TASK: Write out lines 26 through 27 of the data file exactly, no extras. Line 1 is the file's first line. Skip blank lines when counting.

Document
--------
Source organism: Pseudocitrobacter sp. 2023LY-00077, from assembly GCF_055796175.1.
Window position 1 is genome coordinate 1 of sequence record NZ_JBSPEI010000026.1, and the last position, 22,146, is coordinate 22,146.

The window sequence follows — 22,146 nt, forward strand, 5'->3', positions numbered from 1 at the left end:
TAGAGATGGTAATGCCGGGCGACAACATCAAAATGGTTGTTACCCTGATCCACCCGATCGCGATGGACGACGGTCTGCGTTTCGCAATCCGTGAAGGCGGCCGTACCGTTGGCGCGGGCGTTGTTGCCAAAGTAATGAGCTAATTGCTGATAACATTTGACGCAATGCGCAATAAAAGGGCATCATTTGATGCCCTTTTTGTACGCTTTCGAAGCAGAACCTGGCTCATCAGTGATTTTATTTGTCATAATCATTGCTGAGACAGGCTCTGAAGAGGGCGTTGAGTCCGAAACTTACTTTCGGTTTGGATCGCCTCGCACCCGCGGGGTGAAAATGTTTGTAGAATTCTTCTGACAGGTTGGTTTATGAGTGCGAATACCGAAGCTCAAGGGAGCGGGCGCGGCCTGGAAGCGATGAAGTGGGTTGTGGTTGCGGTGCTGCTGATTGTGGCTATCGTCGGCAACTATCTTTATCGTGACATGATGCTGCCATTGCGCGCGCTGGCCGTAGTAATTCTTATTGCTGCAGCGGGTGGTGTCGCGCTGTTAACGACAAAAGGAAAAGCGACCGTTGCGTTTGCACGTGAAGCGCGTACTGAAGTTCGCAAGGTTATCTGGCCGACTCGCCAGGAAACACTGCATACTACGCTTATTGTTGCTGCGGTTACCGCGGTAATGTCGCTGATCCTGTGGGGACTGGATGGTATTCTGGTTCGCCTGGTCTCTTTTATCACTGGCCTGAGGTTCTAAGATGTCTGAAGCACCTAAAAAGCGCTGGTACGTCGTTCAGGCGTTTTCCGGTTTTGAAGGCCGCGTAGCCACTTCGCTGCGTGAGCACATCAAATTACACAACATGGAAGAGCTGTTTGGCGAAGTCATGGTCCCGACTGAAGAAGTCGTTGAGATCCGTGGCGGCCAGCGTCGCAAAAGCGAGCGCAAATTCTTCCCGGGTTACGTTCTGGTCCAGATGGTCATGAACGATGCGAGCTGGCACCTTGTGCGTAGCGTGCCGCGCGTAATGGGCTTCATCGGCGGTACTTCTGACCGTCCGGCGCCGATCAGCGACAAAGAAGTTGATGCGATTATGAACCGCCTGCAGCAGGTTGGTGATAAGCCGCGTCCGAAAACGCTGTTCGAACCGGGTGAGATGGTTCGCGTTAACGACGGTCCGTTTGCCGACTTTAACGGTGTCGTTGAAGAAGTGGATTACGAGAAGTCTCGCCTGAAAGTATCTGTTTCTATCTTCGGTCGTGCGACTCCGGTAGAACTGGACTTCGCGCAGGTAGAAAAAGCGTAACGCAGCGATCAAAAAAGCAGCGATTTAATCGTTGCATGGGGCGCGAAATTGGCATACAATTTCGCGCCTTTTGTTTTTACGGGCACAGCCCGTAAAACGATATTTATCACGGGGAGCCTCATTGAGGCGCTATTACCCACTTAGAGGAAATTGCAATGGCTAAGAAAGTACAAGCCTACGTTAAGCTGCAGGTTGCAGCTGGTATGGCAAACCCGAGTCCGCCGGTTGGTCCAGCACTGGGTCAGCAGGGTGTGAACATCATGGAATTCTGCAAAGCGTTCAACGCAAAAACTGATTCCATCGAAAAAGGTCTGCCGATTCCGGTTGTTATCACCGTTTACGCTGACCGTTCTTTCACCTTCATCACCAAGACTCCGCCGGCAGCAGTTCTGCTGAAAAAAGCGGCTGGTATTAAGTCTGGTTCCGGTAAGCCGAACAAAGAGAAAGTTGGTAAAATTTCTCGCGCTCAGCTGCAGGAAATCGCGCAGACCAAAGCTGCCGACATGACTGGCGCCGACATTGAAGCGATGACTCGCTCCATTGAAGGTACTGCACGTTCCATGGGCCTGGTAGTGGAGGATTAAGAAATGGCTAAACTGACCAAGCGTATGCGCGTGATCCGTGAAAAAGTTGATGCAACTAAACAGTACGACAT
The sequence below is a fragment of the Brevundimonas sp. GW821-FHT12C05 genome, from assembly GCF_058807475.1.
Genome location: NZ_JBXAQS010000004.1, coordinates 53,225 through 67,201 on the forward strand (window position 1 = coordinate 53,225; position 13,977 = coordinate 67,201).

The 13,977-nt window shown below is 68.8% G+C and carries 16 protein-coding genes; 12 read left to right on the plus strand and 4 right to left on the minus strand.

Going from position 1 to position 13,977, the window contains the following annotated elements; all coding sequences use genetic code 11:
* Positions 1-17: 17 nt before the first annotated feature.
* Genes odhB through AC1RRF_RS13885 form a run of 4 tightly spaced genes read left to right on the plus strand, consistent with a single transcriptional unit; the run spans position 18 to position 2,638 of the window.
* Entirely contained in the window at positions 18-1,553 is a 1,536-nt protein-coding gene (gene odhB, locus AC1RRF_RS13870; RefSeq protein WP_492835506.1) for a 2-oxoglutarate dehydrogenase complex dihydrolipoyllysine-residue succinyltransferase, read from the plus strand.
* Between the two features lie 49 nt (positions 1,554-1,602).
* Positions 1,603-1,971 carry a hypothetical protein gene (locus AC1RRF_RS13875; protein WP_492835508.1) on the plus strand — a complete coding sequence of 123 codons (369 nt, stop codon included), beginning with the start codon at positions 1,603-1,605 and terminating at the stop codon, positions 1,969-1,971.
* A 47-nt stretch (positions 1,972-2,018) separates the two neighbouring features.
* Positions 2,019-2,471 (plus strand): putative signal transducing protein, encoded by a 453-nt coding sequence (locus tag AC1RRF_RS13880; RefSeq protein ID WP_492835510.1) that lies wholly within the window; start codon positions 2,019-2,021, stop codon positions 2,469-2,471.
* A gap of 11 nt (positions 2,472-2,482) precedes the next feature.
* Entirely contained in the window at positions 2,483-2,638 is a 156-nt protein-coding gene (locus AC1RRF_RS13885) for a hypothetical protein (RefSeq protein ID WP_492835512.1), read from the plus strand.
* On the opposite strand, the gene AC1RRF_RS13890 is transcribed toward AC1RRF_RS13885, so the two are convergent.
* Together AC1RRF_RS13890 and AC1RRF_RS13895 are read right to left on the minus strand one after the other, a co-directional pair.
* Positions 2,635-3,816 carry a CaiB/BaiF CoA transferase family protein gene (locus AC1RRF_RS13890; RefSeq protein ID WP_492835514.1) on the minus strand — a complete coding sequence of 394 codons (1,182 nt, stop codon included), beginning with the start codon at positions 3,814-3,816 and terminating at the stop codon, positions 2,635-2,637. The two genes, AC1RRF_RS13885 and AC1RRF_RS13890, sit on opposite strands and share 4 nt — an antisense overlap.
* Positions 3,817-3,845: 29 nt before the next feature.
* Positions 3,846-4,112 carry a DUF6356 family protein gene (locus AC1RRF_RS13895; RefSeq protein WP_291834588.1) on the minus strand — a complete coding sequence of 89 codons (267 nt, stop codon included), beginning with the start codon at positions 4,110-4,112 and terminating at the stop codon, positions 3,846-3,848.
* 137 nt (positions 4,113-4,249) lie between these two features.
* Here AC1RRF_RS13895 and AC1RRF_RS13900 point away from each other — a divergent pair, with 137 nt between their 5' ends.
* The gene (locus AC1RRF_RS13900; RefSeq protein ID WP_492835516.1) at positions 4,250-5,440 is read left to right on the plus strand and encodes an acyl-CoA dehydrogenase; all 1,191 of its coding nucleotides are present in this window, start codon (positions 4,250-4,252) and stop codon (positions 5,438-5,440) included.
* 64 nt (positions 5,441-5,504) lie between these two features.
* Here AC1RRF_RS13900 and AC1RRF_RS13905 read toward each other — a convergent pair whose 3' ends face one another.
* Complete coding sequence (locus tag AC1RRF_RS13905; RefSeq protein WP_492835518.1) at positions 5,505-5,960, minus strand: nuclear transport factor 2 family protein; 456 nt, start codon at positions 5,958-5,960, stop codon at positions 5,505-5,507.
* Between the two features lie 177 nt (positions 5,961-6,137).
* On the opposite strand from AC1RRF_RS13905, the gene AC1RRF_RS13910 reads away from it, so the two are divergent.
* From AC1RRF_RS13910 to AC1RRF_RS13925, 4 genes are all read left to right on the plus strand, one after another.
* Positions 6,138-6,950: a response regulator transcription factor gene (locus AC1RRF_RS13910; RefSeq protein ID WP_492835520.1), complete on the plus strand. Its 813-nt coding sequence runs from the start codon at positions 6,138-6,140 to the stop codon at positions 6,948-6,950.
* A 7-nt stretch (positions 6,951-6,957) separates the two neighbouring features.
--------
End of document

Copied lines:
* 64 nt (positions 5,441-5,504) lie between these two features.
* Here AC1RRF_RS13900 and AC1RRF_RS13905 read toward each other — a convergent pair whose 3' ends face one another.